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President Trump signs $2.2T stimulus: How does it affect you?

President Trump signed the stimulus package into law Friday, granting $2 trillion to help American workers and businesses.

MACON, Ga. — With the stimulus bill passed, we asked financial advisor Sherri Goss the basics, like who's eligible to get the money, how much do they get, and how soon.

"What they're gonna do first is look at 2019 tax returns and people who filed 2019, as an individual making less than $75,000 or a couple making less than combined $150,000, they will each get checks for $1,200," says Sherri.

Goss says people making above the $75,000 annually or $150,000 mark for couples will still get money, just not the full $1,200. If you haven't filed taxes for 2019 yet, she says that's OK.

"They're gonna look at your 2018 tax return and use those numbers. If you didn't file then, they're going to go to Social Security and see if you're receiving benefits from that department and base it on that," she says.

How soon will these checks be sent out? Goss says that's not set yet. "They were saying very aggressively just a couple weeks ago that these checks were going to go out starting next month, and now they're saying you're going to get a check by December of 2020 because there are a lot of moving parts on this thing and this is going to be a huge burden on the IRS. We've never done this before, so it's totally uncharted waters."

Goss says to get the check, you also have to have a Social Security number.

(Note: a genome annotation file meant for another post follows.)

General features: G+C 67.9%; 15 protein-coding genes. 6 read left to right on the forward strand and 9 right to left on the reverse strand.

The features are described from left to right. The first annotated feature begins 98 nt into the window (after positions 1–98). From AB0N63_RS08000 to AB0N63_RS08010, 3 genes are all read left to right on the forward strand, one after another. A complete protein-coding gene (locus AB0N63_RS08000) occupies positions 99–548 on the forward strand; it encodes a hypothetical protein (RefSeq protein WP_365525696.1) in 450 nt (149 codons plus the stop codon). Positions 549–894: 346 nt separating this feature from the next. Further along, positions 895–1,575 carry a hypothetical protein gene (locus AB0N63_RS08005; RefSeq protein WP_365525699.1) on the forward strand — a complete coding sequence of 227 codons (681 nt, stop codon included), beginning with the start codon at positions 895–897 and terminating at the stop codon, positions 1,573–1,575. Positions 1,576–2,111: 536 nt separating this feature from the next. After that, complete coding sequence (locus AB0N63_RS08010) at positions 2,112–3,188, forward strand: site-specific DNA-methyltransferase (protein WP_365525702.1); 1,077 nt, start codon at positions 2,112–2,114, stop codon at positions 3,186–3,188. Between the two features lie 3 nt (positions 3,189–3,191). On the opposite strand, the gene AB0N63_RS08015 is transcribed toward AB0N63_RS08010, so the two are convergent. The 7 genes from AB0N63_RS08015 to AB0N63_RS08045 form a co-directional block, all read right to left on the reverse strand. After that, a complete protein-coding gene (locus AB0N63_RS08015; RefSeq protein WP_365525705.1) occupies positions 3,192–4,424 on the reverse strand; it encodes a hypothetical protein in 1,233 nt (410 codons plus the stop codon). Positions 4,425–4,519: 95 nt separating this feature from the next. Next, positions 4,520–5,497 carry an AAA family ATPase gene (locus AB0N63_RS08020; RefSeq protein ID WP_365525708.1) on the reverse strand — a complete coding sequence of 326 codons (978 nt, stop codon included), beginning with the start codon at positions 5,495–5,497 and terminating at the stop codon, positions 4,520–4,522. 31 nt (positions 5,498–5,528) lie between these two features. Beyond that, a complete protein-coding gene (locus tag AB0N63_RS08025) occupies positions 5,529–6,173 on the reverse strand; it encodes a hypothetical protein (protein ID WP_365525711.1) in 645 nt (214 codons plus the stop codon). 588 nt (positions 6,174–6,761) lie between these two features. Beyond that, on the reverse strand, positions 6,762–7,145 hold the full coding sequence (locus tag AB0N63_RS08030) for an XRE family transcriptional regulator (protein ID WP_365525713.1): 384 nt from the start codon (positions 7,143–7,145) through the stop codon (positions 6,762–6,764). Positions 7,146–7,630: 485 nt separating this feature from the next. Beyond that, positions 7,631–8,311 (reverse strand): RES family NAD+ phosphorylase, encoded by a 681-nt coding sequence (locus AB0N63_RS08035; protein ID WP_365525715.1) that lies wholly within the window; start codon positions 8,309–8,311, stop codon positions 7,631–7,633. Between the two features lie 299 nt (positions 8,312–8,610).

The stimulus bill is much more than just a check in the mail. Goss says there are other parts to the bill that we should be paying attention to, like sick pay and unemployment benefits.

"It says even if you are not sick, you could be eligible for sick pay if you are under medical quarantine or medical treatment from the virus or suspected to have it and are under quarantine or are staying home to care for someone else who has it, or if your child's school or daycare has been closed, they're extending sick pay to people who just have to be home because their kids are home," she says.

Goss says this is the first bill of its kind.

"This bill adds an additional $600 a week for up to four months for anyone who is receiving unemployment. We've never had that before, so that really is a game-changer, and also they've extended unemployment insurance to 39 weeks," she says.

Goss says for those who fall into both categories, sick pay and unemployment could be combined.

"This is on top of unemployment, so if you're temporarily unemployed, you're going to get the unemployment, you're going to get the extra $600 a week, plus you could be eligible for sick pay," she says.

Goss says you can also still receive a check if you are getting Social Security benefits.

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